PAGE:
Black Baby White Hands: A View from the Crib PDF ô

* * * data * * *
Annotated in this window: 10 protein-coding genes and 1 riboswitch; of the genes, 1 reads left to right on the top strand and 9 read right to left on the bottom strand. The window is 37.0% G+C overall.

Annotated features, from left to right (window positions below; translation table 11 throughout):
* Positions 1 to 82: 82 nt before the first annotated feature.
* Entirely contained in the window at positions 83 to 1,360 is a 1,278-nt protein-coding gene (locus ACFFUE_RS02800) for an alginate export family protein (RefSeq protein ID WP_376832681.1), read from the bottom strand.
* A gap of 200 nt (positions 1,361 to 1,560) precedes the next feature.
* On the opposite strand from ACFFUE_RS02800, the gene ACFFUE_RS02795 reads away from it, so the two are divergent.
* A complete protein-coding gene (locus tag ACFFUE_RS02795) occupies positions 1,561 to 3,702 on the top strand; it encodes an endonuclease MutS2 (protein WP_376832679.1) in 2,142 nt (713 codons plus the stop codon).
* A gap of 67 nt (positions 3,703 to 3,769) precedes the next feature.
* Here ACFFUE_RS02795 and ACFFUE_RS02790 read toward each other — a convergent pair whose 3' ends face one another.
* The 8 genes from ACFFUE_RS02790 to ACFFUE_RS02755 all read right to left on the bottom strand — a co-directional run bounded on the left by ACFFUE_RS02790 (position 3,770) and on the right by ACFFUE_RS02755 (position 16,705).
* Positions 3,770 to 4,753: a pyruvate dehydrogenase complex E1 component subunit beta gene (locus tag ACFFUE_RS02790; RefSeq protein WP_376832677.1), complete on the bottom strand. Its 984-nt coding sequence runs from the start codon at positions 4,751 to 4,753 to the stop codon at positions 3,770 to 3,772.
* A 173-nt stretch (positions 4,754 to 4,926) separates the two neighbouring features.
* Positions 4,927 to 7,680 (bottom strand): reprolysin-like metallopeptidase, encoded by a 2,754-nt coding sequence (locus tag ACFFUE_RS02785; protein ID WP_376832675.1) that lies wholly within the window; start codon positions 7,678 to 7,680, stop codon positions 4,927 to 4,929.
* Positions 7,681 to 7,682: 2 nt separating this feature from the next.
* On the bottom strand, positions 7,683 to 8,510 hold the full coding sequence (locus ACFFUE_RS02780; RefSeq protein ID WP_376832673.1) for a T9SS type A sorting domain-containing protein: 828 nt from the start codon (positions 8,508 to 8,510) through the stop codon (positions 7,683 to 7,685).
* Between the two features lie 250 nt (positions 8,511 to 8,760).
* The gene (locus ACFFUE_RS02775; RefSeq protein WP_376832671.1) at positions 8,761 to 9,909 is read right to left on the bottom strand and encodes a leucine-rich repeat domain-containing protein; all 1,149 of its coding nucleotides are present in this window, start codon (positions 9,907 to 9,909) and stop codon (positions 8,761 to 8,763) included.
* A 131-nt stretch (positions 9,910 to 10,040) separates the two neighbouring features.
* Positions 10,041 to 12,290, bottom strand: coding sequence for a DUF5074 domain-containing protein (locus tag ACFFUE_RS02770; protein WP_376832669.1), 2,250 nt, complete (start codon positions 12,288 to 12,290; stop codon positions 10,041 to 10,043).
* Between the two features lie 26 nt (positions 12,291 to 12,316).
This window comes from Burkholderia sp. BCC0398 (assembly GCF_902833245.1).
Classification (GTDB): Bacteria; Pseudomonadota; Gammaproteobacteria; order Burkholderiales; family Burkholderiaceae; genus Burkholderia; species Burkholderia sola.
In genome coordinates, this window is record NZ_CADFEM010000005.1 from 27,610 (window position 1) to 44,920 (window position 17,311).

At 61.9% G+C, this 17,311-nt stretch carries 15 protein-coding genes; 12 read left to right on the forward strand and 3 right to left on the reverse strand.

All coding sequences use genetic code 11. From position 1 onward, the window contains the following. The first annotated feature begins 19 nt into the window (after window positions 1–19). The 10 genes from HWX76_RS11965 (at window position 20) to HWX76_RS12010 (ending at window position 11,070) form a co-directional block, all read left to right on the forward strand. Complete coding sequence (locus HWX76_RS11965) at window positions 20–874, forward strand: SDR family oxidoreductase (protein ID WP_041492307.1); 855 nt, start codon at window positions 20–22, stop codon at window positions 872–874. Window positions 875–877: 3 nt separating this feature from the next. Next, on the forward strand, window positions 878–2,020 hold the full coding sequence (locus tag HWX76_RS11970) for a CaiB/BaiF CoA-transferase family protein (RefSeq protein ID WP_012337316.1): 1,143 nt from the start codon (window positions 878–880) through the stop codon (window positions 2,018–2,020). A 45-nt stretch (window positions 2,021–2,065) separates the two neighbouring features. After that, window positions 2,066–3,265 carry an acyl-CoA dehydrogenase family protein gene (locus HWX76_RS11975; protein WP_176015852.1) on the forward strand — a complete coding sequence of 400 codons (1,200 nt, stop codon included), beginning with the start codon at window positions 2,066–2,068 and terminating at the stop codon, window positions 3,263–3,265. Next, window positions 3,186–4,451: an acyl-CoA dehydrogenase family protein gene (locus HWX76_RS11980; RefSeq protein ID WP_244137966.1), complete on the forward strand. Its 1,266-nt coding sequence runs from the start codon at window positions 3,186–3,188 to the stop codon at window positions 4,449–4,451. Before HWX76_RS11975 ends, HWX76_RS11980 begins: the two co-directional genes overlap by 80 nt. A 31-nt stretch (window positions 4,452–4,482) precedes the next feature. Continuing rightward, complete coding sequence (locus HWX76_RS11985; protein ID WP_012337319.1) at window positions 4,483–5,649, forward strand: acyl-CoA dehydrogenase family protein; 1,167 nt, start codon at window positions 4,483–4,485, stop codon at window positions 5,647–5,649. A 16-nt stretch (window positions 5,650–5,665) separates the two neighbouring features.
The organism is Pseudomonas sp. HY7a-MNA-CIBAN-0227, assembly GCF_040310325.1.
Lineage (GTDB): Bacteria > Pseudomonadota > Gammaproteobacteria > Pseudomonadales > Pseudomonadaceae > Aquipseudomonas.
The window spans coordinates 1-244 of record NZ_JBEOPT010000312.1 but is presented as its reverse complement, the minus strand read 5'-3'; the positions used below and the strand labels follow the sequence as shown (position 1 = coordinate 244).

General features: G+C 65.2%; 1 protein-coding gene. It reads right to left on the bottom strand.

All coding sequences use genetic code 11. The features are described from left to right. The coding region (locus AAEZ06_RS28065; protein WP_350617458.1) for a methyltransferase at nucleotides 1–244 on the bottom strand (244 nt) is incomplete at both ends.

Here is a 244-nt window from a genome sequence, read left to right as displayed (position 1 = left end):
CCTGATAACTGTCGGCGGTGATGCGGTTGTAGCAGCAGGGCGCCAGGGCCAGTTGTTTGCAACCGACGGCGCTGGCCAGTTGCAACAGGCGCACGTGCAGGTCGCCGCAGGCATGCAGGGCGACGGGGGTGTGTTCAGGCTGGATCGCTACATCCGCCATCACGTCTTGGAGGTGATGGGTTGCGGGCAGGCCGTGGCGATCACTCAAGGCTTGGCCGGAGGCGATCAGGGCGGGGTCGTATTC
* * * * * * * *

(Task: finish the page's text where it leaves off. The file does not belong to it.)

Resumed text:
Black Baby White Hands: A View from the Crib PDF ô Oh my God, I hated this book.First imagine a four year old telling you his every thought Then imagine the opposite of stoicism.Then imagine so many double binds and hypocrisies that you want to spit Imagine the tragic sensitive artist digging through issues of race This book was self published, which apparently means that he couldn t be troubled by an editor.Save yourself some pain Read Sherman Alexie or the Convergence of Race, Ethnicity, and Gender Multiple Identities in Counseling. This book written by Jaiya shares his experience as a black baby adopted by a white family in the late 1960 s This was very thoughtfully written about his experience, recognizing the challenges that various family members may have and how it impacted him whether they were conscious of the challenges or not Throughout this book, Jaiya made it very clear that he valued them all but had to find himself in order to appreciate them evenIt gave me a greater understanding of who he was and t This book written by Jaiya shares his experience as a black baby adopted by a white family in the late 1960 s This was very thoughtfully written about his experience, recognizing the challenges that various family members may have and how it impacted him whether they were conscious of the challenges or not Throughout this book, Jaiya made it very clear that he valued them all but had to find himself in order to appreciate them evenIt gave me a greater understanding of who he was and the need for relationships from us all That it s not just about race, nor is it about minimizing race but embracing the humanity in us all which INCLUDES our differences race, gender, abilities, etc As a white adoptive mom to 2 beautiful brown babies I am so thankful Jaiya John shared his life with us It isn t easy to read that sometimes love isn t enough but it s important to know the kind of thoughts and feelings my kids might have that they don t want to share or can t share. I have read this book cover to cover several times I continue to pick it up and take each bite and find myself fed and feeling full As an adoptee, I was blown away at how much of this story held my own face and truth He gets it His journey illuminates and brings forth thousands of stories and truths that have yet to make their own way into memoir s and story telling This book paves that way, for sure As a student, I was mesmerized This book touches on and really digs into all of the sub I have read this book cover to cover several times I continue to pick it up and take each bite and find myself fed and feeling full As an adoptee, I was blown away at how much of this story held my own face and truth He gets it His journey illuminates and brings forth thousands of stories and truths that have yet to make their own way into memoir s and story telling This book paves that way, for sure As a student, I was mesmerized This book touches on and really digs into all of the subjects and issues that are impacting me and my world presently and helps me to find a way to see these complex topics in a new light It is amazing given the time in which this book was conceived and how it is still so relevant to the world we live in now Astounding Jaiya John is a griot A Healer A vessel Hollowed and purified for the telling and the stirring Deeply grateful for this memoir and for Jaiya Incomplete review I need a way to start a draft and then come back to it without saving it and others seeing it before it s done lol While this book was not easy for me to read, it was excellent and I think anyone who loves a good book would appreciate this memoir of a Black man s experience growing up in a White family, even if said reader is not a White parent to Black children as I am.The author is very introspective and philosophical which I mostly appreciate, although sometimes I g Incomplete review I need a way to start a draft and then come back to it without saving it and others seeing it before it s done lol While this book was not easy for me to read, it was excellent and I think anyone who loves a good book would appreciate this memoir of a Black man s experience growing up in a White family, even if said reader is not a White parent to Black children as I am.The author is very introspective and philosophical which I mostly appreciate, although sometimes I get a little weary of the navel gazing and his prose is poetic without being annoying I learned so much about racial identity and adoption identity by reading this book, and know I ll need to refer back to it repeatedly as I raise these children I ve been blessed with.It was hard for me to read because he struggled so much and I hate the thought of my children having similar struggles I do think a lot of his struggle came from his inherent personality I contained a genetic and spiritual predisposition to feel my emotions very deeply Those emotions would last for hours and days This shaped my moods, sensitivities, and responses to life I thrived on quiet and calm, and on large doses of reassurance and reflection Our house was usually filled with noise, chaos, tough skinned emotional flow, and little pause or allowance for pensive silence The contrast affected my attachment in ways that would persist 37.It was hard for me to read because, like his parents, there are so many things I didn t think about before adopting Black children Theirs was an innocent simplicity They wantedchildren, the consequences of that possibility were not a thing they were designed to dwell upon or hold up life for 297 I didn t find my reflection anywhere I looked 39 hurt my heart as I have been trying to adjust our life so that my children have mirrors of Black skinned faces around them on a frequent basis The lack of secure and meaningful attachments to other African American people was a vacuum that bore a hole in the bottom of my self esteem reserve 50 I cringed as he and his brother tried to figure out how to be acceptably Black people in the midst of Whiteness He went hip, hard, and happy I went bent, burrowed, and benign We both lost ourselves along the way.Increasingly I smiled as a way of comforting others, letting them know I was friendly and not to be feared 105.As he described his developing radar for people s biases, I felt a nearly physical ache Some people, even extended family members, accepted him in spite of his Blackness because he was different from those other Blacks My great grandfather saw no contradiction between his attitudes toward Blacks as a group and his feeling for Greg and me This was a perceptual dichotomy that would prove one of my central sources of wounding.This was simply the shaded love of people who spent their lives distant from people who looked like me Children can discern the subtle difference between embrace, ambivalence, tolerance, and disdain Incongruent emotion was a great bane to me in most of my relationships A person caring for me but feeling less than positive about a group of people that I held myself a part of never was good enough for me 77 He wanted to be loved and accepted for who he was as a Black boy More than unconditional love, or bountiful love, it was clean love that made the world of difference for me The vibes weren t polluted with a discomfort with my race, an avoidance of the idea of my race, or a strained tolerance or forgiveness for my race Crisp and clean, that s how I needed it 53 Now, I knew that I had not been crying out for my Blackness to be ignored I just wished that it not be treated as such an alien, foreboding stain on my skin that it should not be mentioned I had stood in the intense glare of spotlight not because I was different, but because of how people reacted to my particular difference 288 I treated all my kids the same When I heard those words a dawning light splashed all around in my mind.This was the explanation, finally, that allowed me to begin to understand why my parents had so overwhelmingly not addressed in tangible, audible ways the undeniable fact that Greg and I were Black, and that we were adopted Mom was saying that she had done her best to show that her love for us was equal to that of all her children And she had done it by relating to us as if the facts of our adoption and race didn t exist She had whitened them out 296 other topics colorblindness, changing perceptions from cute little to scary Black man, Christ is for White people, seeing the world the same way and not being challenged, what parents could have done, self absorption My notes save for J July ,It is only three months following the assassination of Martin Luther King, Jr and the nation is burning Black and White America are locked in the tense grip of massive change Into this inferno steps an unsuspecting young White couple Neither had truly known even a single African American person while growing up Now, a child will change all of that forever In this fateful moment, a Black baby becomes perhaps the first in the history of New Mexico to be adopted by a White family Here is a brazenly honest glimpse into the mind and heart of that child, a true story for the ages that flows like a soulful river separated from his mother at birth, placed into foster care, adopted, and finally reunited with his biological family in adulthood an astounding journey of personal discovery Jaiya John has opened the floodgates on his own childhood with this piercing memoir Black Baby White Hands, a waterfall of jazz splashing over the rocks of love, pain and the honoring of family Magically, this book finds a way to sing as it cries, and to exude compassion even as it dispels well entrenched myths Destined to become a classic, this stirring account is sure to find itself well worn, stained by tears, and brushed by laughter in the lap of parents, adolescents, educators, students, and professionals Here comes the rain and the sunshine, all at once Happy I read it, but it wasn t easy His writing is REALLY indulgent and it is 350 pages of him repeating that he didn t feel he belonged Not that I want to diminish that feeling, but it could have used some editing He writes without much structure, floating from his emotional turmoil to his spiritual life, without grounding these in a certain time or circumstance The book does have powerful moments, usually when he actually tells his story in linear time and specific stories I was definitel Happy I read it, but it wasn t easy His writing is REALLY indulgent and it is 350 pages of him repeating that he didn t feel he belonged Not that I want to diminish that feeling, but it could have used some editing He writes without much structure, floating from his emotional turmoil to his spiritual life, without grounding these in a certain time or circumstance The book does have powerful moments, usually when he actually tells his story in linear time and specific stories I was definitely brought close to tears on several occasions, especially when he explains the disconnect between himself and his parents when he confronts them as a young adult about his feelings and their inability to speak to racial difference Many people have said in their reviews that this book is great for people adopting transracially I think some people are missing the point it s not about the white parents While they and siblings like me , can certainly benefit from it, I think this book can be a resource to the transracially adopted people who are struggling through similar experiences and are feeling the same isolation.That being said I sure hope that people who have adopted transracially read books from this perspective for a little extra insight into their grown children s minds I find this book to be self indulgent, andthan a little repetitive Jaiya John says the same thing in every chapter He had a good life, with good parents, but felt disconnected from his family and friends because his race wasn t something he could talk about This book would have been an excellent memoir, and an important piece of literature for those adopting black children, if it had been better edited.The poetry in this book is beautiful, and it may be worth reading just for that Jaiy I find this book to be self indulgent, andthan a little repetitive Jaiya John says the same thing in every chapter He had a good life, with good parents, but felt disconnected from his family and friends because his race wasn t something he could talk about This book would have been an excellent memoir, and an important piece of literature for those adopting black children, if it had been better edited.The poetry in this book is beautiful, and it may be worth reading just for that Jaiya John overdoes the prose, however, continually using several adjectives, adverbs, metaphors, and similes to describe each detail of his life A person cannot just say something, he or she tenderly tells or let words pass through their lips The same points are hammered page after page Somehow, the childhood he conveys is one in which he suffered pain, shame, embarrassment, and low self esteem He writes that his brother Greg also black must have had the same thoughts too, but Jaiya John apparently either didn t ask him or Greg didn t want his opinions in the book Jaiya John often speaks for other people, and we re left with an incomplete picture of his life.This book is not the best one about transracial adoption Other than this man s self pity, there are maybe a dozen salient points put forth The rest is redundant and overdone As the mom half of a white couple currently in the process of adopting a black child, I ve been trying to get my hands on any and all perspectives that might help in raising our daughter with a healthy approach to her own racial identity This book had a few insightful takeaways, but the writing style itself was so incredibly self indulgent that they were sometimes hard to catch.The most helpful thing I learned from this book was that saying to someone of another race, Oh, the color of your s As the mom half of a white couple currently in the process of adopting a black child, I ve been trying to get my hands on any and all perspectives that might help in raising our daughter with a healthy approach to her own racial identity This book had a few insightful takeaways, but the writing style itself was so incredibly self indulgent that they were sometimes hard to catch.The most helpful thing I learned from this book was that saying to someone of another race, Oh, the color of your skin doesn t matter it s just what makes you unique, just as if you were 7 feet tall in a family of short people or a redhead in a family of blondes, is completely insulting, largely because our country doesn t have a 300 year history of oppression and enslavement of tall people or redheads though some might suggest we should haveha ha That helped open my eyes to some of the well intentioned things I or others might say to her that would prove to be offensive I would love for my daughter s skin color not to matter, but it s not fair to pretend that it doesn t, especially here in the deep south.So, enjoy the insights, but believe me when I say you won t miss much if you skim the poetry storytelling over the top descriptions of landscapes and such